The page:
Category: Seafood




Tricia says ...
I just purchased some tilapia at WFM last night specifically for this reason. I don't shop at WFM for everything, but I think it's important to purchase items in industries that can be unsafe. The fish was reasonably priced and tasted great!
01/04/2011 3:55:21 PM CST
dining room table says ...
I have heard of this fish before and they told me that this is really something so delicious.
01/05/2011 7:02:02 AM CST
Lynda Reynolds says ...
Tilapia are a freshwater fish, not seafood. And how did the prison system in Colorado go about getting a contract with Whole Foods to sell?...is this something I can start in California or do we already have the same program?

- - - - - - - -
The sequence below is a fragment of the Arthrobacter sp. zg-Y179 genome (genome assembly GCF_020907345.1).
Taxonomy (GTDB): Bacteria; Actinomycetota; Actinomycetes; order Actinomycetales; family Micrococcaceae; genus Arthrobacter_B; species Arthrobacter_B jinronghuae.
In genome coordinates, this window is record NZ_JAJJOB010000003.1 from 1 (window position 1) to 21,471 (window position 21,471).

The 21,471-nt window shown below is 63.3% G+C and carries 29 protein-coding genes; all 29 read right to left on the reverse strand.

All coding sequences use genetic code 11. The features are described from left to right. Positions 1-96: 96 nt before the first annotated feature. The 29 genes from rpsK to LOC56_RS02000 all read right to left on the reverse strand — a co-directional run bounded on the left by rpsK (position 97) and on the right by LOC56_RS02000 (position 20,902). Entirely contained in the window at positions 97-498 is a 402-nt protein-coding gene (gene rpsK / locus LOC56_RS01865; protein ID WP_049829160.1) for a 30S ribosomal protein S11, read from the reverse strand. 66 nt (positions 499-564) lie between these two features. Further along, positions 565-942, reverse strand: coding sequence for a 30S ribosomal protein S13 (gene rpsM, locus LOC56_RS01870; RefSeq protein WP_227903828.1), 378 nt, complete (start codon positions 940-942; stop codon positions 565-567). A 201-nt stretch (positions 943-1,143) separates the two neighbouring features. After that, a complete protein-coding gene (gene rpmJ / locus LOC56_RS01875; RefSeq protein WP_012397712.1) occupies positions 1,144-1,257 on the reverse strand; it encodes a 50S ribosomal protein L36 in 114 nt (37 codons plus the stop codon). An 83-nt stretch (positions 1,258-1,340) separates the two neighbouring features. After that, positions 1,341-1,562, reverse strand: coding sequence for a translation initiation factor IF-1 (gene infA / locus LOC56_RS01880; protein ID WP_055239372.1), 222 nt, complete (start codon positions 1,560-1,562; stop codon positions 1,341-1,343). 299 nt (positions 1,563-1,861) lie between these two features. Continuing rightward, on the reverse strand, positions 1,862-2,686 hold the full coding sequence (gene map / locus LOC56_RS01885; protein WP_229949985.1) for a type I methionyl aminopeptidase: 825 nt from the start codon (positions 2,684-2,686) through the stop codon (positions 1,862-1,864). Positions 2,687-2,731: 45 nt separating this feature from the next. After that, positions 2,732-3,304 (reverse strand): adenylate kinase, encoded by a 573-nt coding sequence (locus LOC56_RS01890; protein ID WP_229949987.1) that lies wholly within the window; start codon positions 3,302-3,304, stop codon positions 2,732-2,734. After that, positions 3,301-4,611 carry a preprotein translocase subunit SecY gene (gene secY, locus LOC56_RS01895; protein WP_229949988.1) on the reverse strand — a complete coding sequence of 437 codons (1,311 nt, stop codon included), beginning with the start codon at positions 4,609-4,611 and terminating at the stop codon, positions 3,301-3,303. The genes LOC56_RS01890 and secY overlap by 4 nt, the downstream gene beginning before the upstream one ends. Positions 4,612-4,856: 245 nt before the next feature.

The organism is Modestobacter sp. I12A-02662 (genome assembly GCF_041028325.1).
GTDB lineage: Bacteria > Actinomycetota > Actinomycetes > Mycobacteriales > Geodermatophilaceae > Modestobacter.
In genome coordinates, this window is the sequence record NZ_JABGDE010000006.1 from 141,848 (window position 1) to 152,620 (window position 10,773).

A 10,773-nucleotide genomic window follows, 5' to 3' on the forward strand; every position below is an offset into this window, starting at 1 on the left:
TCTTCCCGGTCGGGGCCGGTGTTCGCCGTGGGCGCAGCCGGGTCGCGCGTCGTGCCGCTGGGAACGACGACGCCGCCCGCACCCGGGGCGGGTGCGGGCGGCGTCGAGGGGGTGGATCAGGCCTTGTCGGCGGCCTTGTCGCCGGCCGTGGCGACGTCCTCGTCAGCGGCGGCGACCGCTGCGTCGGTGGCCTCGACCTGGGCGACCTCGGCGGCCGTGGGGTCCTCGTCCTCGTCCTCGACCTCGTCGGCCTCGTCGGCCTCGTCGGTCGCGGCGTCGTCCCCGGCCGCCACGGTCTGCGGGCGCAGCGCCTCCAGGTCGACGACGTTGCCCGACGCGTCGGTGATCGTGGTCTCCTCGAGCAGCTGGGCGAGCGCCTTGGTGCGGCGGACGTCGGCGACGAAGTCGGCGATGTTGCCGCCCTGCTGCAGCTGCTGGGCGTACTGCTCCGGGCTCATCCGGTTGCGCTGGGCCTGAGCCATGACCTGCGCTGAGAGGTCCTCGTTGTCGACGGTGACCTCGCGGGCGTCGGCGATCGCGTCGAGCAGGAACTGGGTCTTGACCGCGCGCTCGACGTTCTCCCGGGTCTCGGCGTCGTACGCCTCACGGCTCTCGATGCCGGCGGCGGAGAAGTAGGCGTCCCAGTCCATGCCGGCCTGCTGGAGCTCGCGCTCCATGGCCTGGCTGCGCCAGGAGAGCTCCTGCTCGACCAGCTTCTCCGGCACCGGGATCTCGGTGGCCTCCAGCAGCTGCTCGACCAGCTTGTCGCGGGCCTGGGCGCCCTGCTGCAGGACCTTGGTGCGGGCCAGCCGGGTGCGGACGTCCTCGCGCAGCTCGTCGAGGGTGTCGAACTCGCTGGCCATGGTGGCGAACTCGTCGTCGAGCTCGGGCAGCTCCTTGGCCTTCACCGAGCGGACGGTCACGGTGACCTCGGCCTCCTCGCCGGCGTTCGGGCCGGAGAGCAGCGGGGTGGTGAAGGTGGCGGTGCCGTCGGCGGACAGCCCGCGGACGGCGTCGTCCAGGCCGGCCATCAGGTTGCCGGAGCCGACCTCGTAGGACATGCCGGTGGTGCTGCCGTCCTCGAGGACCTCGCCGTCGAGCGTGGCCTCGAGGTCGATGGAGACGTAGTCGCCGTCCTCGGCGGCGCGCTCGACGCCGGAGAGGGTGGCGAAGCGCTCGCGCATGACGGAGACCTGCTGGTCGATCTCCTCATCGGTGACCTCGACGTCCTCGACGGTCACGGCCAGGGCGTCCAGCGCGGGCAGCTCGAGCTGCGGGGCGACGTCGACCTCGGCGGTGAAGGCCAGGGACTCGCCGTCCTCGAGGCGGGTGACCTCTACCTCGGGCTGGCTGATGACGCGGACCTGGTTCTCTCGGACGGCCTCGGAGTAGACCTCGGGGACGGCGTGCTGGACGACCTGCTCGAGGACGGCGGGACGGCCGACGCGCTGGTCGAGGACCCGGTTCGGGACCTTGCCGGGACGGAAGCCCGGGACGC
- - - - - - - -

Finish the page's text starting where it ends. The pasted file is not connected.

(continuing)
01/05/2011 1:36:48 PM CST
Sharon Miracle says ...
I commend you for taking these steps to protect the aquaculture, and for helping protect us humans from ingesting more unnecessary hormones which may have negative consequences on our bodies over time.
01/05/2011 3:06:59 PM CST
Kat says ...
Thank you for this info about tilapia. I just starting eating it but I did not know that hormones are added to it by certain suppliers.
01/05/2011 5:34:58 PM CST
Ellie says ...
Most tilapia is grown in such conditions that it is gross, if not unhealthy, to eat. It is wonderful to hear yours is worth eating. Thanks!
01/05/2011 9:30:32 PM CST
Ryan says ...
But what are they fed? Most tilapia are fed corn, resulting in an extremely high omega 6 to omega 3 ratio.
01/08/2011 10:30:03 AM CST
Bev Baker says ...
Just checking to ensure that the tilapia are not fed GMO corn???
01/10/2011 8:44:44 PM CST
bepkom says ...
Thanks for all your comments! I'm currently looking into the inquiries about feed. I'll let you know what I find out.
01/11/2011 1:17:29 PM CST
Sharon Adelman says ...